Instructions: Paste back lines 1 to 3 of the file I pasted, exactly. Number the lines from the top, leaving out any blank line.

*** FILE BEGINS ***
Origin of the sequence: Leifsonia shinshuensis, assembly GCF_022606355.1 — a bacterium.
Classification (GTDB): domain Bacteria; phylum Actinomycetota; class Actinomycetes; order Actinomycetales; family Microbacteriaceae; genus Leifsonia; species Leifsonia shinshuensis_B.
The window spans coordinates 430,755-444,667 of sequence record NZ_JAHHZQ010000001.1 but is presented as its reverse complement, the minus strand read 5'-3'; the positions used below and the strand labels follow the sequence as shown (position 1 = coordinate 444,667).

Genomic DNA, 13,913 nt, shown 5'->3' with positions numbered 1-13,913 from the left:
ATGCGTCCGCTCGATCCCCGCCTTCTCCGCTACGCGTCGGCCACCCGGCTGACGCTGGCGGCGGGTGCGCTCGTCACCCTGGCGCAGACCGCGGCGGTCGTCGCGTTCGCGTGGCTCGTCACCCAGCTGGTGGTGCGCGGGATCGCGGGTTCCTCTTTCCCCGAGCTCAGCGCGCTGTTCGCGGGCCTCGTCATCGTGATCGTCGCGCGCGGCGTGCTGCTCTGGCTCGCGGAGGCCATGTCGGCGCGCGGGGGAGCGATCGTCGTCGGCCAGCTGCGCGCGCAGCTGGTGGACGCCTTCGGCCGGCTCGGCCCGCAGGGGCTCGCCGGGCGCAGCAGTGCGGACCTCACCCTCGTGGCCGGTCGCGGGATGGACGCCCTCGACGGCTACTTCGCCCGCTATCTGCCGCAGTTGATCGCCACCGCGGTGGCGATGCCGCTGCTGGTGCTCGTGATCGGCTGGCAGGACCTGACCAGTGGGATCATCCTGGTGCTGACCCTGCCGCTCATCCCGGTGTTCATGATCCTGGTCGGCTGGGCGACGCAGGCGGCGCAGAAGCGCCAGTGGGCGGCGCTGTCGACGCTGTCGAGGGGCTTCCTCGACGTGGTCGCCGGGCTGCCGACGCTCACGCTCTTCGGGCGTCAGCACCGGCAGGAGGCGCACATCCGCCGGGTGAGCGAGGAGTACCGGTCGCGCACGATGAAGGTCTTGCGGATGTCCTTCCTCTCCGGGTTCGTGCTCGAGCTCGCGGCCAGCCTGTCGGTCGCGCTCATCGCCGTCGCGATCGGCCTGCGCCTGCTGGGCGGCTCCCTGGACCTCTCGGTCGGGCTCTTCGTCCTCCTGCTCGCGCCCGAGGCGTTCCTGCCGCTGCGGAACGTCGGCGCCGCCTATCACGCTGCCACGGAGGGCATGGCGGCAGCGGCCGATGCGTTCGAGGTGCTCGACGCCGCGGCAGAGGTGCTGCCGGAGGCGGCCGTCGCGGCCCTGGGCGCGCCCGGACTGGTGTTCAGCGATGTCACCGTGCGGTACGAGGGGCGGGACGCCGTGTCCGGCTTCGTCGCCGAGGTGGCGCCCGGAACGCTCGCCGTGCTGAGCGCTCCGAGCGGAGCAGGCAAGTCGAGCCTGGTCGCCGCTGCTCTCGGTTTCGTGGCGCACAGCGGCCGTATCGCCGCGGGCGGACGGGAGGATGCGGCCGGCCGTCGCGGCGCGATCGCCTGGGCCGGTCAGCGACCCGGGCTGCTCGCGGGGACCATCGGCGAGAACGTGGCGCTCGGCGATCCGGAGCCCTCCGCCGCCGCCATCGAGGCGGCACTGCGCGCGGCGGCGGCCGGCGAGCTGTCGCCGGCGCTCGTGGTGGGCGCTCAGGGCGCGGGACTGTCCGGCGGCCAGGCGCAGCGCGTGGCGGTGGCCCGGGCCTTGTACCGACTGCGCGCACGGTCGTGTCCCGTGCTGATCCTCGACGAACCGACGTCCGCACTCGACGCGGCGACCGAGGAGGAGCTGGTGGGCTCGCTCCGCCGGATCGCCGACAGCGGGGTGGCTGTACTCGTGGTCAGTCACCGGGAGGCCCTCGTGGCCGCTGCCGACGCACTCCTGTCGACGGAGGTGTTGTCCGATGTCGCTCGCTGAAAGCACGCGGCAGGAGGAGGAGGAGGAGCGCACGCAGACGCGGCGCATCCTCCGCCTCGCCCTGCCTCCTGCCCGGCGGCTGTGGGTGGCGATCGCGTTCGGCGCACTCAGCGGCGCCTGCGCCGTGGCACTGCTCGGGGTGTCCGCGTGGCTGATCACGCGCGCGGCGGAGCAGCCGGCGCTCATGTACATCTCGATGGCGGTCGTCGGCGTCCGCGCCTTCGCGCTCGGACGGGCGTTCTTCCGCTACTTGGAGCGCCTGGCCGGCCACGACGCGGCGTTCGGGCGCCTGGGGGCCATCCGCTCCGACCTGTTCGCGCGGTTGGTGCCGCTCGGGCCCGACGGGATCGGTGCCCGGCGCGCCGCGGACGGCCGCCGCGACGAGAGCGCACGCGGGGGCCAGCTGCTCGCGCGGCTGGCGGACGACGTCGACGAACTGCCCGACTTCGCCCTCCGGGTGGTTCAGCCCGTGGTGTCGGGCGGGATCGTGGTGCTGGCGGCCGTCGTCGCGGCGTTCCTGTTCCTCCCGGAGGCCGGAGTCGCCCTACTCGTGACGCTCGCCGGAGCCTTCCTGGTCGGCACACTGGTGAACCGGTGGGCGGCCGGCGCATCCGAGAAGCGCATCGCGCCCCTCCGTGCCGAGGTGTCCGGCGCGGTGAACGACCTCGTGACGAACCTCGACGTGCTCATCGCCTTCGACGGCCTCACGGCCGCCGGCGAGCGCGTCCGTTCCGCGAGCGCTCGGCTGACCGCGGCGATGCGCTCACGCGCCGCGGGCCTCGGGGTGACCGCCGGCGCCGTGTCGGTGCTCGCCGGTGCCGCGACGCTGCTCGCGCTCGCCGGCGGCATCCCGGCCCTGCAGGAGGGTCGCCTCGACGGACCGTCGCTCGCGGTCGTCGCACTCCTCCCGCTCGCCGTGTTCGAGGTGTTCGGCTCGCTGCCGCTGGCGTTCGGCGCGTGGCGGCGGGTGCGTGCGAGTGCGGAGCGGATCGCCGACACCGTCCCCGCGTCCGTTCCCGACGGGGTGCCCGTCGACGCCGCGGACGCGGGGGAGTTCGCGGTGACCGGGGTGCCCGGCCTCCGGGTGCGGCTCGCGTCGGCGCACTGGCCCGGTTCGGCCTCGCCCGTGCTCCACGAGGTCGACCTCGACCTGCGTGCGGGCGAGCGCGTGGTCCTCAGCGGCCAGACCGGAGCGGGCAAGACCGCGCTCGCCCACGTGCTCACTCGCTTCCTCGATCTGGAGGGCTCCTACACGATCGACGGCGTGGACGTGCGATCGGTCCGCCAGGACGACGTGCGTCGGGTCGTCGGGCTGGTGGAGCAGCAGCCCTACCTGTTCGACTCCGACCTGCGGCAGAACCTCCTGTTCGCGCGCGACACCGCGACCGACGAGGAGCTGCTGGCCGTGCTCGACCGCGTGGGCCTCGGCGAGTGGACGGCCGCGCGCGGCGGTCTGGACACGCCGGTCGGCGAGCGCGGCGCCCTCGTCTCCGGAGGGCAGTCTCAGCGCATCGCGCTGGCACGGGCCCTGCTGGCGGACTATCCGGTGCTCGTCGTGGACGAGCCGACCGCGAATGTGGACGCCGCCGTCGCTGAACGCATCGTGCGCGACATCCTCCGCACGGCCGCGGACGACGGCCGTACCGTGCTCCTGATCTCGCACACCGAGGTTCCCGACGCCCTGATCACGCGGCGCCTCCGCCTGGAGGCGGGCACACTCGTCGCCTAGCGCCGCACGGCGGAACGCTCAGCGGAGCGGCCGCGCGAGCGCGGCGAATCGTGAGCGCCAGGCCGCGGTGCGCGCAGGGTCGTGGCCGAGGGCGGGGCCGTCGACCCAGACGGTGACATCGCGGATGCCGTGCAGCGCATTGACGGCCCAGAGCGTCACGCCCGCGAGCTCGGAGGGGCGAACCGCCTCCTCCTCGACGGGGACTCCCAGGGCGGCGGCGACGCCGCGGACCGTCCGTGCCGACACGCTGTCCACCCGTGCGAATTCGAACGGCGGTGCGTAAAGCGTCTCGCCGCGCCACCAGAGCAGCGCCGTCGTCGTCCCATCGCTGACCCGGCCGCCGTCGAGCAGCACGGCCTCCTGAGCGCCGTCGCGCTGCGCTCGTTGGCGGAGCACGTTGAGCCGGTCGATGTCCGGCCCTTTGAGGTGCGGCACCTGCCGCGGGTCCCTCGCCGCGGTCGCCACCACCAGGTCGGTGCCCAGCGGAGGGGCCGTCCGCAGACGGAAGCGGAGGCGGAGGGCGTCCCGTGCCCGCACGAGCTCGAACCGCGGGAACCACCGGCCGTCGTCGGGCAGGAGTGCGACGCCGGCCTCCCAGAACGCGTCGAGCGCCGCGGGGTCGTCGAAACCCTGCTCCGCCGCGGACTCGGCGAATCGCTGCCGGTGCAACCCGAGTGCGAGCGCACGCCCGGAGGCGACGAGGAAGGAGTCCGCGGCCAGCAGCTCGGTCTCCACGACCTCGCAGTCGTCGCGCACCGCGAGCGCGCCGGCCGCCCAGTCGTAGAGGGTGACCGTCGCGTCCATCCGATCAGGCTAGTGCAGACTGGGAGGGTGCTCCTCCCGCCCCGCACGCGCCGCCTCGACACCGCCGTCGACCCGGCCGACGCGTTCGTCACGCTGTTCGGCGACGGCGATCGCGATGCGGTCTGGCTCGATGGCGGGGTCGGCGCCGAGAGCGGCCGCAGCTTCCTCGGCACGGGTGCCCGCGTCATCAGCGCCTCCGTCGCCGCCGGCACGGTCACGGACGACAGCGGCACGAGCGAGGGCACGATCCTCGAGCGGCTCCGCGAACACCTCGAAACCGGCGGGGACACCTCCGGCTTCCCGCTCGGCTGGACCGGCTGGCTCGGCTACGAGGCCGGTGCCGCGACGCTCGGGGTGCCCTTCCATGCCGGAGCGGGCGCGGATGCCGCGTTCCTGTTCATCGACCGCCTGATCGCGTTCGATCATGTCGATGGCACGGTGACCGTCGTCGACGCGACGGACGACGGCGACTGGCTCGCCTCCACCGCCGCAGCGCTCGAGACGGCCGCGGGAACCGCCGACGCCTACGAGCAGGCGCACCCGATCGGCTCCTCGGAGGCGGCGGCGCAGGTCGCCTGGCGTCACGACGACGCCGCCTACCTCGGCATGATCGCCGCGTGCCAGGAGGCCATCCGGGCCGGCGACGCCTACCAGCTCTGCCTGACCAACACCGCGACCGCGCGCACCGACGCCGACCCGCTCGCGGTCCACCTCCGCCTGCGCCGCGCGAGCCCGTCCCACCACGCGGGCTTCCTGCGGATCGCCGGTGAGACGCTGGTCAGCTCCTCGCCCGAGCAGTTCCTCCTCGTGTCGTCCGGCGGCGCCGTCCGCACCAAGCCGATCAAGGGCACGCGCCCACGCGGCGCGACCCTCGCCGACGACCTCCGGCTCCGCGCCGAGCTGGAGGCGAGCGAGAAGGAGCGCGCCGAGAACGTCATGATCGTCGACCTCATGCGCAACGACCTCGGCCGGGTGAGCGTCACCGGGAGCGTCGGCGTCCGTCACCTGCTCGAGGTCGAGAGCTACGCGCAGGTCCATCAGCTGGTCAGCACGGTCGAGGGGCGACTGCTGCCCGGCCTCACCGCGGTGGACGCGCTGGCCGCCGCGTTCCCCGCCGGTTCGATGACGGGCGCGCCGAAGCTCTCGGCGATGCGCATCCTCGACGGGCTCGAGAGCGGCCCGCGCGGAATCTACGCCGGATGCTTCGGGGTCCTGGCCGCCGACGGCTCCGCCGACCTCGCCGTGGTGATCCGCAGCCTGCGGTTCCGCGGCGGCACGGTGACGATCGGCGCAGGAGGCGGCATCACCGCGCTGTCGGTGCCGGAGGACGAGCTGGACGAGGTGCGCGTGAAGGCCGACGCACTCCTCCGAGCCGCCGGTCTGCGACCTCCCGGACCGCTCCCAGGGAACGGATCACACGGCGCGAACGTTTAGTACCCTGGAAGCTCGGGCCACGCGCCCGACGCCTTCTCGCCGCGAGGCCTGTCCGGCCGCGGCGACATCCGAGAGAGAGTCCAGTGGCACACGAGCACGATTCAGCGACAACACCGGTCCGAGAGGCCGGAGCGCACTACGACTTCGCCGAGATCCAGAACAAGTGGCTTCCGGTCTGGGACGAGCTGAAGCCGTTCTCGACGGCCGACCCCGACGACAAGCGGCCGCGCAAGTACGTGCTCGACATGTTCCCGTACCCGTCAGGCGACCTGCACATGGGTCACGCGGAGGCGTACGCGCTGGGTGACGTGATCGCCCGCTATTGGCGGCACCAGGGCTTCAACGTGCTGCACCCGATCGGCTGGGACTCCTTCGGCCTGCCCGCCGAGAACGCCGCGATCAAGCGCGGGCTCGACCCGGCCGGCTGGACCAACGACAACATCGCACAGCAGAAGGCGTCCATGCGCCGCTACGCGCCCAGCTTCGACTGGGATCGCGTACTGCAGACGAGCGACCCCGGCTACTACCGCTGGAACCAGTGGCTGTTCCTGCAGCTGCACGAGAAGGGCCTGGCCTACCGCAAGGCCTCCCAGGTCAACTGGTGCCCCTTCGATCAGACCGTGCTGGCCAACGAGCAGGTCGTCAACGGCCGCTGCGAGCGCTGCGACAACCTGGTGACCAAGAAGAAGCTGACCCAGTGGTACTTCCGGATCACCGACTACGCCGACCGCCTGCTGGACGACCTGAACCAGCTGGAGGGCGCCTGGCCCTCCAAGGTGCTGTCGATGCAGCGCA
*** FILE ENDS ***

Origin of the sequence: Leifsonia shinshuensis, assembly GCF_022606355.1 — a bacterium.
Classification (GTDB): domain Bacteria; phylum Actinomycetota; class Actinomycetes; order Actinomycetales; family Microbacteriaceae; genus Leifsonia; species Leifsonia shinshuensis_B.
The window spans coordinates 430,755-444,667 of sequence record NZ_JAHHZQ010000001.1 but is presented as its reverse complement, the minus strand read 5'-3'; the positions used below and the strand labels follow the sequence as shown (position 1 = coordinate 444,667).